One of my biggest customers when I had my store was a gentleman building a world class library of submarine literature. In a decade, the most expensive item I sold him was under a hundred bucks.

Though it gets all the press, there's more to the collecting world than snobbish moneybags.

I have an idea. Lets all take a bet on what will be worth most in 100 years time. Early 21st century paintings or early 21st century photographs. Our offspring will inherit the outcome of the bet, interest included!

It strikes me as an interested observer that photography, far from being subservient to painting in many genres, has actually supplanted it to such an extent that painting has more or less disappeared from the public consciousness, kept alive only by dedicated curators and collectors but irrelevant to the ordinary citizen.

How many of the "great 20th century portraits" will be paintings? In 100 years, I would estimate, almost none. Landscapes also. Much as I admire the skill and genius of Canaletto, Turner, Rembrandt and Velasquez, if they were born today they would be toting Leica S2s and Phase 1 IQ180s. Why not? It's far more efficient from a commission point of view, and more lucrative as well.

Paintings exhibited in modern art galleries such as the Tate Modern tend to date from around the 1880s to the 1980s at which point they are heavily supplanted by installation art, photo-collage and video. Wonderful and exciting though impressionists, colourists, cubists, futurists and dadaists are, there is frankly b****r all new painting of note since Rothko and Richter and what there is is practically unknown outside the "inner circle" of curators and collectors.

Contemporary art is almost entirely a multi-media combination of collage, video, photography and sculpture. Painting hardly gets a look in. Instead it has retreated to an unchallenged niche of abstraction and self referential introspection or overtly commercial stylistic anachronism.

By contrast, the vast majority of modern images that ordinary people remember and respond to are photographic. Pickled sharks and unmade beds will be worth nothing in 20 years let alone 100, whereas I suspect that Rodchenko and Eggleston will be worth several millions because of their seminal contribution to the whole philosophical discourse of the role of the still image and the historical significance of the images themselves.

Fine art painting has gone the way of classical music. How many contemporary composers do you know (that don't write movie scores)? How much do you think will survive? Clever and intellectual and almost entirely irrelevant.

It's all about the money.
Those that have it and those that don't.

Personally have discovered the lack of value hands-on currency holds; rolled some of my money back into gold bullion and silver bars in the last few weeks.

Those paintings/images could will be nothing if exposed to open flame or worse; maybe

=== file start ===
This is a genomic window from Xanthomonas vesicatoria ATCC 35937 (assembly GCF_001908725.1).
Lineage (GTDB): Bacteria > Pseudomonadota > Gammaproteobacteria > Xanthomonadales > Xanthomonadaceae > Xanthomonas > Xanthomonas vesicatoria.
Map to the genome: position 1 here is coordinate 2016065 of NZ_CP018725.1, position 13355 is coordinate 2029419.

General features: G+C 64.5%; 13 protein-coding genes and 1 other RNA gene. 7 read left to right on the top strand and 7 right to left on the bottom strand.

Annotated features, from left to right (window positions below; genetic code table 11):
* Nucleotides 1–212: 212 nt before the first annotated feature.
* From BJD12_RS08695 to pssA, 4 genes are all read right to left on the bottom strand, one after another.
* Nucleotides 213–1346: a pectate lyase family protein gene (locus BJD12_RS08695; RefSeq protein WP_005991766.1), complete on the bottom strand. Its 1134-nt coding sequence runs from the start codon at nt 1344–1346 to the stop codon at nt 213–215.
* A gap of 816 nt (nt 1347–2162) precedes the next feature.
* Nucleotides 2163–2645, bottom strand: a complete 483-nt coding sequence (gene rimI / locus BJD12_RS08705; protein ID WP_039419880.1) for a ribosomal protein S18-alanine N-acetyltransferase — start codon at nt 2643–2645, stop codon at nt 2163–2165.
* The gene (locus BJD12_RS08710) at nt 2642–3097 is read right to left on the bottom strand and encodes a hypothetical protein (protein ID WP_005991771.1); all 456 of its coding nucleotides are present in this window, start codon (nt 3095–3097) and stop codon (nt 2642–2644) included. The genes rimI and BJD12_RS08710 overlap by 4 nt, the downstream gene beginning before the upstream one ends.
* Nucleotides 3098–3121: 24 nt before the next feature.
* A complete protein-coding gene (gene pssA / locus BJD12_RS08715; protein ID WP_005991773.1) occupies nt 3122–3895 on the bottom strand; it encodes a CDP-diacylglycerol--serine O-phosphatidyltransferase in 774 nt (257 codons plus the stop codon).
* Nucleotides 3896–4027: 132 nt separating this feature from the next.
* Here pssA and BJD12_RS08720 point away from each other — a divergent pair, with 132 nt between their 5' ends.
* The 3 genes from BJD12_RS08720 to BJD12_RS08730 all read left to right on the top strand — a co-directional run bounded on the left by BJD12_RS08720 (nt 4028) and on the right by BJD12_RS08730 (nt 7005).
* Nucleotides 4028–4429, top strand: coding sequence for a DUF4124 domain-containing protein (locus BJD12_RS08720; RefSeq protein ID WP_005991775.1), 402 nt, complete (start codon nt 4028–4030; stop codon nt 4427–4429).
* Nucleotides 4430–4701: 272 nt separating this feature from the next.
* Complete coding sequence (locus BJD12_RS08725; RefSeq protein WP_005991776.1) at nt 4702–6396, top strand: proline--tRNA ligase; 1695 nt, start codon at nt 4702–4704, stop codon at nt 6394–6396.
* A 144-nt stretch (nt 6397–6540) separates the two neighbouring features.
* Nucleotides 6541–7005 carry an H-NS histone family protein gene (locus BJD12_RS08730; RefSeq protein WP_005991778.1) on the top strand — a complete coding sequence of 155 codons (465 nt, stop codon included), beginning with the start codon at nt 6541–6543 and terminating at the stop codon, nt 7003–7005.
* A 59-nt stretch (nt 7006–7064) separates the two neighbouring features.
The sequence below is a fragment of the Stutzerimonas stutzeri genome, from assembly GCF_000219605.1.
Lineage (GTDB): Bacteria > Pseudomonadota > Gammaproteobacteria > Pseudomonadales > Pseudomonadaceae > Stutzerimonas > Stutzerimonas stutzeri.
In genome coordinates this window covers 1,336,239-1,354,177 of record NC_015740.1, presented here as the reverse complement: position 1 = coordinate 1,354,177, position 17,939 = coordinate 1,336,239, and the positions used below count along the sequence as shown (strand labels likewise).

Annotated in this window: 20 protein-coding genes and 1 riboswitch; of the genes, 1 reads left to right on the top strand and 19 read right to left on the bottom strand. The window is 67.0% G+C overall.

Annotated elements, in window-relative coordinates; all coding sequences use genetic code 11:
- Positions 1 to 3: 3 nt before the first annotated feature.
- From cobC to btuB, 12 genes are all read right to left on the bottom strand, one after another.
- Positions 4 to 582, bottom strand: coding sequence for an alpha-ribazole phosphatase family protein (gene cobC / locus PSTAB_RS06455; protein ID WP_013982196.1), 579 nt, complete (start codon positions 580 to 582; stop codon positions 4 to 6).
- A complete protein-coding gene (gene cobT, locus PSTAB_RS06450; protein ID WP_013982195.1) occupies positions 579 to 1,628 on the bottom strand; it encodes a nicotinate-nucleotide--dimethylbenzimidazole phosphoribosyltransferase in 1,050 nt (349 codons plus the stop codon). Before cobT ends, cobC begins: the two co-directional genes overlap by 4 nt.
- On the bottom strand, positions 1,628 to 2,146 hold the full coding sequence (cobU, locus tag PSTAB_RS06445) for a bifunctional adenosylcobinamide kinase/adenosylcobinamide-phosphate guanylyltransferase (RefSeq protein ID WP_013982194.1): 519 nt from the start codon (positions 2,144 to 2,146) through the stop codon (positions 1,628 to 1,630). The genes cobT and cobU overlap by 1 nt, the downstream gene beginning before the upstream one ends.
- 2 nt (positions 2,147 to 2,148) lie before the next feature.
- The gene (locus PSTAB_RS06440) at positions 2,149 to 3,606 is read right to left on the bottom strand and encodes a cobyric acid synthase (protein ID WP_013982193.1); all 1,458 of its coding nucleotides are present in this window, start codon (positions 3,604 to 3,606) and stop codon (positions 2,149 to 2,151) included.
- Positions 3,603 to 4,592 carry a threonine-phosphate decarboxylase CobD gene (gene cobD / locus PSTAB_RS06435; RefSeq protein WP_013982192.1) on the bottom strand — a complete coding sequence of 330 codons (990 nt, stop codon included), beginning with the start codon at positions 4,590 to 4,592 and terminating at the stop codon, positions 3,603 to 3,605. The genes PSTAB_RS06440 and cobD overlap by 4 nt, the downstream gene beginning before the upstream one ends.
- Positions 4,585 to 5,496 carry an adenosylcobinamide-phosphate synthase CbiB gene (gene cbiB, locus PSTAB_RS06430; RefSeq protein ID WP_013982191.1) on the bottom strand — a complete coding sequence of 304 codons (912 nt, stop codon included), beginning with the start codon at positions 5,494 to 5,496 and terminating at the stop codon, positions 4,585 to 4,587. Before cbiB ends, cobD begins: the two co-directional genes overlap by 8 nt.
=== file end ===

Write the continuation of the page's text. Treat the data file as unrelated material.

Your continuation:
there isn't enough open flames in existence these days?

We is the enemy and he is us..." Walt Kelly

DerekL,
I'm sorry, I didn't mean to disparage book collecting or imply that there isn't a lot of fun to be had in it. I merely meant that it's not possible today to amass the equivalent of the Morgan Library with its trove of incunabula and three Gutenberg Bibles or the Huntington Library with its Chaucer manuscript or the Folger Library with all its First Folios. As you know those were all collections put together by wealthy individuals not so long ago, but as you also know it would not be possible to do the same today with any amount of money. That's all I was saying--I didn't mean to deride book collecting as a whole.

In fact someone asked what photograph I would buy if I had four million dollars. If I had four million dollars I would collect books. [g]

Mike

Bravo Mike.

So let's keep this at the fore as the new paradigm, and stop apologizing for photography always and forever playing second fiddle to painting and everything else.

If the art world wanted to sell photography, it could.

I have nothing intelligent to add, but excellent post.

" I couldn't, um, find the book. My house is like that. I'm not married."

Hmmm. I often can't find things because I am married. Left to my own, I’m not especially neat, but I know which pile has the item I want. My wife, on the other hand, likes to reorganize. Most egregious example: My wife was out-of-town. I had just taken a shower and went to my underwear drawer and the drawer was filled with socks (no jokes please).

Insane, yup. But it's a selective insanity. I mean, it would be equally insane for someone to spend a cool million or two on one of my photographs, but for some reason that hasn't happened, yet. So it's not exactly a simple random insanity, there are rules at work, but I don't know what those rules are.

All it would take is for someone to go nuts for about 5-10 minutes and buy one of my shots. Doesn't even have to be for a million, a quarter million would do just fine. My guess that lot's of people would be ok with that happening to them too, so as pointed out by others in the comments to a previous blog, we should encouraging this kind of insanity, not criticizing it. David H. had it right in an earlier comment, above.